KEY POINTS OF THE ANNUAL REPORT OF THE QUEENSLAND HUMAN RIGHTS COMMISSION:
* 369 formal human rights complaints were lodged against public entities and 344 were finalized in 2020/21
* 151 complaints were accepted, while 193 were withdrawn or rejected due to lack of prior internal complaint or lack of detail or substance.
* 47 of the accepted complaints were resolved by early intervention or conciliation and 34 were withdrawn.
* Current resolutions included an apology, a promise to train individuals or the workforce, compensation or a policy change or review.
* 70 complaints remained unresolved after conciliation, including 26 referred to the courts, 42 not referred and two reported by the commission.
* 34 accepted complaints had not been finalized at the time of the report.
* The three most common complaints concerned equal rights before the law, humane treatment in cases of deprivation of liberty and freedom of movement.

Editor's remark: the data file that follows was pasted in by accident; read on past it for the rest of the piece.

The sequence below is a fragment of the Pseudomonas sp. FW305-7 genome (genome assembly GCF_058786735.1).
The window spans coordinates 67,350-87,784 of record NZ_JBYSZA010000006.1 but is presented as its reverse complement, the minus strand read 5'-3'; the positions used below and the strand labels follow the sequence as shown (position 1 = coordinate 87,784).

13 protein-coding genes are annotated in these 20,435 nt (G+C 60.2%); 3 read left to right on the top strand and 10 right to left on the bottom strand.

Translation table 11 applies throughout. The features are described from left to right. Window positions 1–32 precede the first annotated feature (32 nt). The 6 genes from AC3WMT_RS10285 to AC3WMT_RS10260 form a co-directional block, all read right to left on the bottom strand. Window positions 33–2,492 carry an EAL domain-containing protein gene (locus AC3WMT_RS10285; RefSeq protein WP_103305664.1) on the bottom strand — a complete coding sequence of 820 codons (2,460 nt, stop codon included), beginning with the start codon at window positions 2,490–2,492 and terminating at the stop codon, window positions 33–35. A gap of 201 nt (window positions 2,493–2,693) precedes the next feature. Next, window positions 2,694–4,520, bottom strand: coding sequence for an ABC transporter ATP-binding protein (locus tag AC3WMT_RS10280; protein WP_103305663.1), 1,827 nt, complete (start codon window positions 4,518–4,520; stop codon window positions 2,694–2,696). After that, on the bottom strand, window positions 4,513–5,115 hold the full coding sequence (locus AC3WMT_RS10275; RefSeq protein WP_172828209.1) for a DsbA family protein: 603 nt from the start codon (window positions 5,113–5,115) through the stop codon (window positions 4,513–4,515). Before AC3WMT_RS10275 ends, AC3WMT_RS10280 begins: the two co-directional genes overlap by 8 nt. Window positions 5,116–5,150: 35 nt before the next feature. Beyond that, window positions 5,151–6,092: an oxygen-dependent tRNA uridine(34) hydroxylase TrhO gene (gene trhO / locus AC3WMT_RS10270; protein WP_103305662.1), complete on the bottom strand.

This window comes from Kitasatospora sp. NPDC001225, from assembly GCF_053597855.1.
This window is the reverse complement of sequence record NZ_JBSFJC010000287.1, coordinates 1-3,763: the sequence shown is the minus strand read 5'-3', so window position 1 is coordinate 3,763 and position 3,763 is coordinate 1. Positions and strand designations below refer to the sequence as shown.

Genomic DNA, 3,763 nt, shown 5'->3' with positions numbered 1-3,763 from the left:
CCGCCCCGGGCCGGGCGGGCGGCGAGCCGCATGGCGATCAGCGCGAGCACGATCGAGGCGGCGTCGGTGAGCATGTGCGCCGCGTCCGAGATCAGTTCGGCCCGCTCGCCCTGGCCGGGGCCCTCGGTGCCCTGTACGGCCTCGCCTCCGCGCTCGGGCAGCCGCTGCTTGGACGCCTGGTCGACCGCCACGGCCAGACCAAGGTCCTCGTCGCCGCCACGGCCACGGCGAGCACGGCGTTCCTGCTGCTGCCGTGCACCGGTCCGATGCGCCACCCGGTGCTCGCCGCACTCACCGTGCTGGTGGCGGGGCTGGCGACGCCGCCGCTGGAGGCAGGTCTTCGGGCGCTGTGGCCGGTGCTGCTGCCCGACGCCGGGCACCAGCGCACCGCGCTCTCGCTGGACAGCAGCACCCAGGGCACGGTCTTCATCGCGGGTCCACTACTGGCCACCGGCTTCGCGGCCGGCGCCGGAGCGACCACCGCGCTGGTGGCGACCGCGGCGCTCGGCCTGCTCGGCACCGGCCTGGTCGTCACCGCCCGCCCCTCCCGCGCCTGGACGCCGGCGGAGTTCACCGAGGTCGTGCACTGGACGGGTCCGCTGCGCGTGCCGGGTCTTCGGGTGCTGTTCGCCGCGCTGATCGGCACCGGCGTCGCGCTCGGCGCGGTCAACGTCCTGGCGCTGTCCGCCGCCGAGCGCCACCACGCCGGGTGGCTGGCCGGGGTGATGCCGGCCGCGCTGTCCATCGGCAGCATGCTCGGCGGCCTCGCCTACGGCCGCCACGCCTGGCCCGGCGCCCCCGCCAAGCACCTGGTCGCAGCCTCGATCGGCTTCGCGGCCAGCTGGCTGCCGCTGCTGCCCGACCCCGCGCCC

* Complaints about the right to equality before the law probably concerned discrimination in all cases.
* The right to humane treatment in cases of deprivation of liberty generally applies to prisons and other closed environments, but COVID-19 has resulted in a “significant number of complaints filed by people quarantined in a hotel”.
* Complaints about the right to free movement were also higher due to restrictions such as blockades and border closures due to COVID-19.
WHO MADE THE COMPLAINTS:
* 50.57 percent were male and 49.2 percent were female, while 0.23 percent did not identify with either gender.
* The largest proportion of applicants were aged 35 to 54.
* About 74 per cent of complainants were born in Australia and 26 per cent were born abroad, mainly in New Zealand and the United Kingdom.
* 10.5% of the plaintiffs were Aborigines or Torres Strait Islanders, which the commission said is “significant” given that indigenous people make up 4.0% of Queensland’s population.
Source: Queensland Human Rights Commission